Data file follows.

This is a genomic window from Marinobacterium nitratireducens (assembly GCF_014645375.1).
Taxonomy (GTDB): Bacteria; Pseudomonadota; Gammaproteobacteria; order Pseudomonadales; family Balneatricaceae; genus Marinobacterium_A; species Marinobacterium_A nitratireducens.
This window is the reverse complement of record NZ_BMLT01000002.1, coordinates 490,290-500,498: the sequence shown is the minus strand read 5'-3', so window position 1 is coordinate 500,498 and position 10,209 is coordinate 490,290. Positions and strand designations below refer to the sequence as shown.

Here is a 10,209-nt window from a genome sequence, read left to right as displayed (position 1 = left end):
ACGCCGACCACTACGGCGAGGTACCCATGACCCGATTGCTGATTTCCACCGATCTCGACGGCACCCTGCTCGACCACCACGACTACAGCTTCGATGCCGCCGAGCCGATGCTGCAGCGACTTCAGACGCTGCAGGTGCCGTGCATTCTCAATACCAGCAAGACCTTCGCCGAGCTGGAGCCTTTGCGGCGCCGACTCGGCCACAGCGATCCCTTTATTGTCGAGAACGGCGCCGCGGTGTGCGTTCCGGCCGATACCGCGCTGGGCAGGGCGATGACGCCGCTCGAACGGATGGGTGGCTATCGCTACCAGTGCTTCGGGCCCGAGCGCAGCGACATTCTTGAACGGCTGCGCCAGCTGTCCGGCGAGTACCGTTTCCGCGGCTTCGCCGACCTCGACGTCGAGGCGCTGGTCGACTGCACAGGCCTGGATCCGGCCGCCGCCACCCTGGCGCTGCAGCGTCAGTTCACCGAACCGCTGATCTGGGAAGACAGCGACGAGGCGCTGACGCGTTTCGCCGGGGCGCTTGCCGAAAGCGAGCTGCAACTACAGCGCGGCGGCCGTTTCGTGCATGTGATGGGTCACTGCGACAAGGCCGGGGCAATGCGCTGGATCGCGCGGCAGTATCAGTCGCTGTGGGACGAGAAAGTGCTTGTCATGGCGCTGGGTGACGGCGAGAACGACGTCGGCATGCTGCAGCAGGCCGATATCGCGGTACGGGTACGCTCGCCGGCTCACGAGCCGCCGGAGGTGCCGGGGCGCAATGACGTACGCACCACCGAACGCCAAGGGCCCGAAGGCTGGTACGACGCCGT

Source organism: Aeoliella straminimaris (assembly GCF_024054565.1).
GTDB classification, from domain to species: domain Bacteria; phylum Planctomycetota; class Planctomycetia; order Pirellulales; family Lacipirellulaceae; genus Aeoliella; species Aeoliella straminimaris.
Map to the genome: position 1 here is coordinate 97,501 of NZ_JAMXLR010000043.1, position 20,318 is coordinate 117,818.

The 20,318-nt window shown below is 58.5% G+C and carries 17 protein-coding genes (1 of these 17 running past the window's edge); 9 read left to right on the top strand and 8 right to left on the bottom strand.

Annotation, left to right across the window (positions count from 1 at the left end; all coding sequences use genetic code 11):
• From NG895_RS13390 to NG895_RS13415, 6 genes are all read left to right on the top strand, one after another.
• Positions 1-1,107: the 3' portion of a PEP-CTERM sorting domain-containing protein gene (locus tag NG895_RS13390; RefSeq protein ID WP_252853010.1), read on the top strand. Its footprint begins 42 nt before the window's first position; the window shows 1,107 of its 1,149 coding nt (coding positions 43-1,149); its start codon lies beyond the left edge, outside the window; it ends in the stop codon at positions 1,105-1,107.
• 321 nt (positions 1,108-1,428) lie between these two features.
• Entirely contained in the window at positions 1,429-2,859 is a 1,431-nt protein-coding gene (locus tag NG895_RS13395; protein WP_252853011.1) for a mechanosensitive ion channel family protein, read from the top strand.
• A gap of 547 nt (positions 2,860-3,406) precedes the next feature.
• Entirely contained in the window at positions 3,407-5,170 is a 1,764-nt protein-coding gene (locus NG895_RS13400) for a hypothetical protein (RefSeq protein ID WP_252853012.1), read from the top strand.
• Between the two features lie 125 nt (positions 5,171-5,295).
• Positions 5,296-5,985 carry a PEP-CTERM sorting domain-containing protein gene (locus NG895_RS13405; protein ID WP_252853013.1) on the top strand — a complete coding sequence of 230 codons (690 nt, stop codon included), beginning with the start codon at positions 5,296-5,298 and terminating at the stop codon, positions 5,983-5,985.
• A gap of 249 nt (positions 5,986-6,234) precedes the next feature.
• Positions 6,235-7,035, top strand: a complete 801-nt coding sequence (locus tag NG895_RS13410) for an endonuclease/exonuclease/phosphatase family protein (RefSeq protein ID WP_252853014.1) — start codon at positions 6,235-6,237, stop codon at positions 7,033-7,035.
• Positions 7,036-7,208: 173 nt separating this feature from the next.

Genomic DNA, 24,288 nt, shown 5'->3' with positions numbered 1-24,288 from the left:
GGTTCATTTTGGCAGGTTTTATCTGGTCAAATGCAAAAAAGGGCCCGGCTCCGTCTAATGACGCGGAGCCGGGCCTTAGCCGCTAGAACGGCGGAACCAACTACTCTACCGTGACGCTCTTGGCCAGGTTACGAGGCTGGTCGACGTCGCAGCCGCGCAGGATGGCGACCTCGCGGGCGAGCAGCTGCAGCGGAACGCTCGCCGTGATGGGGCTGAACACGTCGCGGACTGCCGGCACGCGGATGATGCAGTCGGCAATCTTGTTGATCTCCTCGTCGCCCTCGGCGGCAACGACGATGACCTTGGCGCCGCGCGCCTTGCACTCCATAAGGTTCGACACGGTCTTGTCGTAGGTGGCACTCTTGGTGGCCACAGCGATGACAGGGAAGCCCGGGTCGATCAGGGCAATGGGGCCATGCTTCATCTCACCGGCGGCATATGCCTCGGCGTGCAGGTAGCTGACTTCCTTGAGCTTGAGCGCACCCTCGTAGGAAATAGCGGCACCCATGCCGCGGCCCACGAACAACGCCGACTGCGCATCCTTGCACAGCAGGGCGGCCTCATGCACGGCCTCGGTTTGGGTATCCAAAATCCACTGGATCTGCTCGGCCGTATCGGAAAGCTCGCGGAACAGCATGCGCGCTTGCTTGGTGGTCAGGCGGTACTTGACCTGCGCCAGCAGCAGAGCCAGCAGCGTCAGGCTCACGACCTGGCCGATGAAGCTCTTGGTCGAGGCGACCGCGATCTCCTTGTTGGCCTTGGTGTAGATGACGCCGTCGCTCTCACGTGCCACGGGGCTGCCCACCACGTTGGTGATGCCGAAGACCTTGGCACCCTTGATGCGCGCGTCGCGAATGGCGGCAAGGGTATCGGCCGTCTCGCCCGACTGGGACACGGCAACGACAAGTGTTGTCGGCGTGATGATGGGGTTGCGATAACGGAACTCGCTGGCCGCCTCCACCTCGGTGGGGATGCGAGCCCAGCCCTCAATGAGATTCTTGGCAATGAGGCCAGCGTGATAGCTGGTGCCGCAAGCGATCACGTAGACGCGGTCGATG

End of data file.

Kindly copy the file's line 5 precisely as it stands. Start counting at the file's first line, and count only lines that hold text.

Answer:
ACGCCGACCACTACGGCGAGGTACCCATGACCCGATTGCTGATTTCCACCGATCTCGACGGCACCCTGCTCGACCACCACGACTACAGCTTCGATGCCGCCGAGCCGATGCTGCAGCGACTTCAGACGCTGCAGGTGCCGTGCATTCTCAATACCAGCAAGACCTTCGCCGAGCTGGAGCCTTTGCGGCGCCGACTCGGCCACAGCGATCCCTTTATTGTCGAGAACGGCGCCGCGGTGTGCGTTCCGGCCGATACCGCGCTGGGCAGGGCGATGACGCCGCTCGAACGGATGGGTGGCTATCGCTACCAGTGCTTCGGGCCCGAGCGCAGCGACATTCTTGAACGGCTGCGCCAGCTGTCCGGCGAGTACCGTTTCCGCGGCTTCGCCGACCTCGACGTCGAGGCGCTGGTCGACTGCACAGGCCTGGATCCGGCCGCCGCCACCCTGGCGCTGCAGCGTCAGTTCACCGAACCGCTGATCTGGGAAGACAGCGACGAGGCGCTGACGCGTTTCGCCGGGGCGCTTGCCGAAAGCGAGCTGCAACTACAGCGCGGCGGCCGTTTCGTGCATGTGATGGGTCACTGCGACAAGGCCGGGGCAATGCGCTGGATCGCGCGGCAGTATCAGTCGCTGTGGGACGAGAAAGTGCTTGTCATGGCGCTGGGTGACGGCGAGAACGACGTCGGCATGCTGCAGCAGGCCGATATCGCGGTACGGGTACGCTCGCCGGCTCACGAGCCGCCGGAGGTGCCGGGGCGCAATGACGTACGCACCACCGAACGCCAAGGGCCCGAAGGCTGGTACGACGCCGT